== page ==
Abstract Expressionism: What is it and when did it become popular?
Abstract Expressionism was a broad movement that swept across America in the latter part of the 1940s and became very popular in Western works during the 1950s. Most prominent Abstract Expressionist names include Willem de Kooning, Robert Motherwell, Sam Francis, Helen Frankenthaler and Jackson Pollock. The majority of such artists lived, worked and exhibited their pieces in New York City.
Abstract Expressionism itself is in effect made up of a range of varying painterly styles each with important differences in both quality of expression and technique. Despite these variations, Abstract Expressionist artworks (usually paintings rather than sculpture or other works) do share some notable similarities. They are essentially abstract as they depict forms which are not visible in the world around us. They focus on spontaneity, freedom, emotional expression and personal experience, and employ a freedom of technique and execution to achieve this goal.
The Style of Abstract Expressionism
Additionally, these artists exploit the variations in the physical character of paint for expressive ends, for example to depict dynamism, mystery, lyricism and violence. They are very taken with the intuitive and unstudied application of various paints in ways that are very similar to the works of Surrealism. These highlight the unconscious, visceral and creative aspects of art. Going against the traditional notions of structured composition these artists are drawn to the wild, disorganised elements that exist in unstructured space. Finally, these artworks tend to fill very large canvases for dramatic visual effect with a huge power to captivate the viewer.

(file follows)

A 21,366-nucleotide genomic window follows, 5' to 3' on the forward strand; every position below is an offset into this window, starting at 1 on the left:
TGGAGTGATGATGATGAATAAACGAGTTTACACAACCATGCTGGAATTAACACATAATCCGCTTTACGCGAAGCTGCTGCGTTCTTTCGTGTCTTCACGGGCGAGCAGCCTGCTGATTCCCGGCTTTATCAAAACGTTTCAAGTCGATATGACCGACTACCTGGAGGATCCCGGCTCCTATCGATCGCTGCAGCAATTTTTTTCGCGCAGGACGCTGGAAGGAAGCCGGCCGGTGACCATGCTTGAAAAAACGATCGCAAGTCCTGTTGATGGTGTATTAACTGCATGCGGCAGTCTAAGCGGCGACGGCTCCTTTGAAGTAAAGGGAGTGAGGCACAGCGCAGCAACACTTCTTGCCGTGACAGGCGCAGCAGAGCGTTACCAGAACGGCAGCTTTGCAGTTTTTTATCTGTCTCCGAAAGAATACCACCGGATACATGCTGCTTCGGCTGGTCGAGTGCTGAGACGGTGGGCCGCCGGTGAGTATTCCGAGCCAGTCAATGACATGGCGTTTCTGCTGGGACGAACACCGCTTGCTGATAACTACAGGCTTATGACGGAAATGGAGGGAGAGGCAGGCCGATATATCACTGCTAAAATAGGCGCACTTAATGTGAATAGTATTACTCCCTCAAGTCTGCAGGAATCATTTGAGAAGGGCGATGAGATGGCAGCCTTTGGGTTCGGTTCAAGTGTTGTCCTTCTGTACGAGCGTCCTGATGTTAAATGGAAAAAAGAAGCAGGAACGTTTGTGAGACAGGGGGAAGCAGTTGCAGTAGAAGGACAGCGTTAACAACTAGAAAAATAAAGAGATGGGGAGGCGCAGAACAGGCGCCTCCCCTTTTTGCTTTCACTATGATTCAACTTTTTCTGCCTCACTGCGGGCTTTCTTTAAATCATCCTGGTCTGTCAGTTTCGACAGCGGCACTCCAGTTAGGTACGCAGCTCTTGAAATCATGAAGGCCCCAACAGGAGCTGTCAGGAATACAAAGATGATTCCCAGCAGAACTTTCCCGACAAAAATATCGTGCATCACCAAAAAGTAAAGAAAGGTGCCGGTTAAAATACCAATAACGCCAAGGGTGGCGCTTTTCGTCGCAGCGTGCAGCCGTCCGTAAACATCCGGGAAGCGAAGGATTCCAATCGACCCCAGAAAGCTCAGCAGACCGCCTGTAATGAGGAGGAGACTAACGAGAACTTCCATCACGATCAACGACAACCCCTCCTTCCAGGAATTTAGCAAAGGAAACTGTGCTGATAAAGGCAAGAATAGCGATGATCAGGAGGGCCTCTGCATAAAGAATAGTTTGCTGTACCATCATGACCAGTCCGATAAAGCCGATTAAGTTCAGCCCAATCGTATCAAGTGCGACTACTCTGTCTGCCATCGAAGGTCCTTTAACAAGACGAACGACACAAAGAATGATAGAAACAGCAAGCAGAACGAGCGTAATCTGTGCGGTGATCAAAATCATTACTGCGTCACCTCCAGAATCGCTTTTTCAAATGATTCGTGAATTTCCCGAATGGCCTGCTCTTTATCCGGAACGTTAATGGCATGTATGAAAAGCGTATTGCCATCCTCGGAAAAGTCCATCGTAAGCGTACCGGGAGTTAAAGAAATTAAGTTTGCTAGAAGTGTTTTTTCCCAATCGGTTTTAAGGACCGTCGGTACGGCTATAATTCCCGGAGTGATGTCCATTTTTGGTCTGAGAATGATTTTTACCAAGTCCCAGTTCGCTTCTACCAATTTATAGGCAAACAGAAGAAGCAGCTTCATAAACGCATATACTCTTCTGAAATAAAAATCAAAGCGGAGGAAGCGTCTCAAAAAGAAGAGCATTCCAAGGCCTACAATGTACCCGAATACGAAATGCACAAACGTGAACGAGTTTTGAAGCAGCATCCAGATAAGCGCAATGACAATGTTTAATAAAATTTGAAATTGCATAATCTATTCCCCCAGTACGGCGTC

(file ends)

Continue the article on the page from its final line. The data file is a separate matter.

In terms of forerunners to the Abstract Expressionist movement, two of the main artists were Arshile Gorky (notable for his freehand, delicately linear method of liquid paint application and suggestive biomorphic shapes); and Hans Hofmann, who used strongly textured, dynamic brushwork in abstract but conventionally created works.
Another influence of note on Abstract Expressionism was the arrival of a large number of Surrealists on American shores during the latter part of the 1930s and early 1940s. Along with them came a host of other important European avant-garde artists trying to flee Nazi-dominated Europe. These artists were greatly moved by the native New York City painters and in turn offered them a more intimate window into the vanguard of European artistry.
Despite the diverse nature of the Abstract Expressionist movement and the many variations of style within it, the most obvious and popular technique is in the form of “Action” painting. Appearing in galleries across the world, Action paintings are characterised by a dynamic, rapid, loose or forceful manipulation of paint in slashing or sweeping brushstrokes. Where the paint lands is largely down to chance and spilling or dripping it on to the canvas is a very typical theme.
Pollock himself first demonstrated Action painting by using commercial paints with a raw canvas and adding spatters and drops to build up tangled, complex skeins of paint into suggestive and evocative linear patterns. De Kooning also used extremely expressive, vigorous brushstrokes to create richly coloured, highly textured images, whilst Kline employed strong, sweeping black strokes on a white canvas to demonstrate a stark and striking look. Standing strong against the likes of Post-Modern, Impressionism and Sensationalism, the works of these artists are still highly marketable today.